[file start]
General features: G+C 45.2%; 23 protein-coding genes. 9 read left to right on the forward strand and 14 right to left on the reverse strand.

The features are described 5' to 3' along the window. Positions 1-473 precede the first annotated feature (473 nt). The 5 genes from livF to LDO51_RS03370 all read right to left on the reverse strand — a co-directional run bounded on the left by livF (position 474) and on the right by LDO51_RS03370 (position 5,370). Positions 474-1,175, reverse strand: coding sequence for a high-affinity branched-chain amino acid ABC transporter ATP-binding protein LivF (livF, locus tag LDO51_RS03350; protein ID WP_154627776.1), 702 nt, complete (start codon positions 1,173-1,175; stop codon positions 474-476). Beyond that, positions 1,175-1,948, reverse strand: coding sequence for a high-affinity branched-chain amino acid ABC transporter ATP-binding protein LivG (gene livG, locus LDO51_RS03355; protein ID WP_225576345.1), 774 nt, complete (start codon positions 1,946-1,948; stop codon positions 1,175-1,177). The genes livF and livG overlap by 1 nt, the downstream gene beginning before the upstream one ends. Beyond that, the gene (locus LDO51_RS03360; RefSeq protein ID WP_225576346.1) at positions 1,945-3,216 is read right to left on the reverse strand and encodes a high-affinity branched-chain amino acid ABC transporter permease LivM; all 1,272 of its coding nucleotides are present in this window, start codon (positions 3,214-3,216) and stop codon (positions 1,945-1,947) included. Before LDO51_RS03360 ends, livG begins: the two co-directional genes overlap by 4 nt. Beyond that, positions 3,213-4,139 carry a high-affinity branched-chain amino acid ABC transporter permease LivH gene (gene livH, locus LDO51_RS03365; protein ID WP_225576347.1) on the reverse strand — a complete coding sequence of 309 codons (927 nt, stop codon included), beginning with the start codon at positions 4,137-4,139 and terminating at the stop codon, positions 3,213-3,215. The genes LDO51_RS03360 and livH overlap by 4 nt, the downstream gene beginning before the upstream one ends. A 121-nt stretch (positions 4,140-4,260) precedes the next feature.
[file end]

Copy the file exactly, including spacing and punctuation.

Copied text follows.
General features: G+C 45.2%; 23 protein-coding genes. 9 read left to right on the forward strand and 14 right to left on the reverse strand.

The features are described 5' to 3' along the window. Positions 1-473 precede the first annotated feature (473 nt). The 5 genes from livF to LDO51_RS03370 all read right to left on the reverse strand — a co-directional run bounded on the left by livF (position 474) and on the right by LDO51_RS03370 (position 5,370). Positions 474-1,175, reverse strand: coding sequence for a high-affinity branched-chain amino acid ABC transporter ATP-binding protein LivF (livF, locus tag LDO51_RS03350; protein ID WP_154627776.1), 702 nt, complete (start codon positions 1,173-1,175; stop codon positions 474-476). Beyond that, positions 1,175-1,948, reverse strand: coding sequence for a high-affinity branched-chain amino acid ABC transporter ATP-binding protein LivG (gene livG, locus LDO51_RS03355; protein ID WP_225576345.1), 774 nt, complete (start codon positions 1,946-1,948; stop codon positions 1,175-1,177). The genes livF and livG overlap by 1 nt, the downstream gene beginning before the upstream one ends. Beyond that, the gene (locus LDO51_RS03360; RefSeq protein ID WP_225576346.1) at positions 1,945-3,216 is read right to left on the reverse strand and encodes a high-affinity branched-chain amino acid ABC transporter permease LivM; all 1,272 of its coding nucleotides are present in this window, start codon (positions 3,214-3,216) and stop codon (positions 1,945-1,947) included. Before LDO51_RS03360 ends, livG begins: the two co-directional genes overlap by 4 nt. Beyond that, positions 3,213-4,139 carry a high-affinity branched-chain amino acid ABC transporter permease LivH gene (gene livH, locus LDO51_RS03365; protein ID WP_225576347.1) on the reverse strand — a complete coding sequence of 309 codons (927 nt, stop codon included), beginning with the start codon at positions 4,137-4,139 and terminating at the stop codon, positions 3,213-3,215. The genes LDO51_RS03360 and livH overlap by 4 nt, the downstream gene beginning before the upstream one ends. A 121-nt stretch (positions 4,140-4,260) precedes the next feature.